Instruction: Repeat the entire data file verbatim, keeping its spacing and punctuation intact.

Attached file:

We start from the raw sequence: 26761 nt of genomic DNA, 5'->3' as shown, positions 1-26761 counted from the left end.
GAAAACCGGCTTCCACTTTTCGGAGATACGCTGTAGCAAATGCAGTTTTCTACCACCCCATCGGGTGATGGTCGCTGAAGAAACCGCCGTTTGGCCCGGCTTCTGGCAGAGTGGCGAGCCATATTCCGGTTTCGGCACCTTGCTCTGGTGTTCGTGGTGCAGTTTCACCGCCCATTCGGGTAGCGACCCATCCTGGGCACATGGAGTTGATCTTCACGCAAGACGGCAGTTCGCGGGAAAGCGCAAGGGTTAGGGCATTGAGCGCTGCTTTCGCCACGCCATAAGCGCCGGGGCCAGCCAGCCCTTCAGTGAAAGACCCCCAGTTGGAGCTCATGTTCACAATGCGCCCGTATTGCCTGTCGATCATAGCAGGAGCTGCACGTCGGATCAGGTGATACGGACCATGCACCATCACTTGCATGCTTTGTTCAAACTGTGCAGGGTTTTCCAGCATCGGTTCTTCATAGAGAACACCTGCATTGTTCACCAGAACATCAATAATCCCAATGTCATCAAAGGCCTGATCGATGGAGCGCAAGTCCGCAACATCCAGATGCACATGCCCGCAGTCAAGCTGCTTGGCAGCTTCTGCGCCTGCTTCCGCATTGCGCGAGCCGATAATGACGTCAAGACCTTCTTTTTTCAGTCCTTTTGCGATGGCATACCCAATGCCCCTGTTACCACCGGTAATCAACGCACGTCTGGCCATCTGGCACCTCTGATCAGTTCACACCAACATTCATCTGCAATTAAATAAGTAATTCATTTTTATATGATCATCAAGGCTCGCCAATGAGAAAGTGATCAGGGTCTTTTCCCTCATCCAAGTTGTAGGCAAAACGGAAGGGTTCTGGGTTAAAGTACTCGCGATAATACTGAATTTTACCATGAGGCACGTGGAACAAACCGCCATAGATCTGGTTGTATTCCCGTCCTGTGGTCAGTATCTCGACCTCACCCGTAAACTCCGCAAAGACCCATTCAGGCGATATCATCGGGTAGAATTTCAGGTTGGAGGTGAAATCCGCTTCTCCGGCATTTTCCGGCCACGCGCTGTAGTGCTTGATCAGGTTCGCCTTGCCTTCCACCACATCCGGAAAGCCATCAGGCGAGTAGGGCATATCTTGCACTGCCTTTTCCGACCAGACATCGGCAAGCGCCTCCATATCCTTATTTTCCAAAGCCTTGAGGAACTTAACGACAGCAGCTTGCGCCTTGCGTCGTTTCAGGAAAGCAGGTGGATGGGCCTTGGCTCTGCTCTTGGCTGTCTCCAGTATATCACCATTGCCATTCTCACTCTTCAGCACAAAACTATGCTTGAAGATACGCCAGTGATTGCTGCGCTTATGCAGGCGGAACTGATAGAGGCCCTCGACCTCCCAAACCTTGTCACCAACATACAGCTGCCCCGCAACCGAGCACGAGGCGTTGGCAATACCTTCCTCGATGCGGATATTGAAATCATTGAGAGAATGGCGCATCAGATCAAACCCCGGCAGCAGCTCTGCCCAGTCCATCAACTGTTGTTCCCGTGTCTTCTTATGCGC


We start from the raw sequence: 26761 nt of genomic DNA, 5'->3' as shown, positions 1-26761 counted from the left end.
GAAAACCGGCTTCCACTTTTCGGAGATACGCTGTAGCAAATGCAGTTTTCTACCACCCCATCGGGTGATGGTCGCTGAAGAAACCGCCGTTTGGCCCGGCTTCTGGCAGAGTGGCGAGCCATATTCCGGTTTCGGCACCTTGCTCTGGTGTTCGTGGTGCAGTTTCACCGCCCATTCGGGTAGCGACCCATCCTGGGCACATGGAGTTGATCTTCACGCAAGACGGCAGTTCGCGGGAAAGCGCAAGGGTTAGGGCATTGAGCGCTGCTTTCGCCACGCCATAAGCGCCGGGGCCAGCCAGCCCTTCAGTGAAAGACCCCCAGTTGGAGCTCATGTTCACAATGCGCCCGTATTGCCTGTCGATCATAGCAGGAGCTGCACGTCGGATCAGGTGATACGGACCATGCACCATCACTTGCATGCTTTGTTCAAACTGTGCAGGGTTTTCCAGCATCGGTTCTTCATAGAGAACACCTGCATTGTTCACCAGAACATCAATAATCCCAATGTCATCAAAGGCCTGATCGATGGAGCGCAAGTCCGCAACATCCAGATGCACATGCCCGCAGTCAAGCTGCTTGGCAGCTTCTGCGCCTGCTTCCGCATTGCGCGAGCCGATAATGACGTCAAGACCTTCTTTTTTCAGTCCTTTTGCGATGGCATACCCAATGCCCCTGTTACCACCGGTAATCAACGCACGTCTGGCCATCTGGCACCTCTGATCAGTTCACACCAACATTCATCTGCAATTAAATAAGTAATTCATTTTTATATGATCATCAAGGCTCGCCAATGAGAAAGTGATCAGGGTCTTTTCCCTCATCCAAGTTGTAGGCAAAACGGAAGGGTTCTGGGTTAAAGTACTCGCGATAATACTGAATTTTACCATGAGGCACGTGGAACAAACCGCCATAGATCTGGTTGTATTCCCGTCCTGTGGTCAGTATCTCGACCTCACCCGTAAACTCCGCAAAGACCCATTCAGGCGATATCATCGGGTAGAATTTCAGGTTGGAGGTGAAATCCGCTTCTCCGGCATTTTCCGGCCACGCGCTGTAGTGCTTGATCAGGTTCGCCTTGCCTTCCACCACATCCGGAAAGCCATCAGGCGAGTAGGGCATATCTTGCACTGCCTTTTCCGACCAGACATCGGCAAGCGCCTCCATATCCTTATTTTCCAAAGCCTTGAGGAACTTAACGACAGCAGCTTGCGCCTTGCGTCGTTTCAGGAAAGCAGGTGGATGGGCCTTGGCTCTGCTCTTGGCTGTCTCCAGTATATCACCATTGCCATTCTCACTCTTCAGCACAAAACTATGCTTGAAGATACGCCAGTGATTGCTGCGCTTATGCAGGCGGAACTGATAGAGGCCCTCGACCTCCCAAACCTTGTCACCAACATACAGCTGCCCCGCAACCGAGCACGAGGCGTTGGCAATACCTTCCTCGATGCGGATATTGAAATCATTGAGAGAATGGCGCATCAGATCAAACCCCGGCAGCAGCTCTGCCCAGTCCATCAACTGTTGTTCCCGTGTCTTCTTATGCGC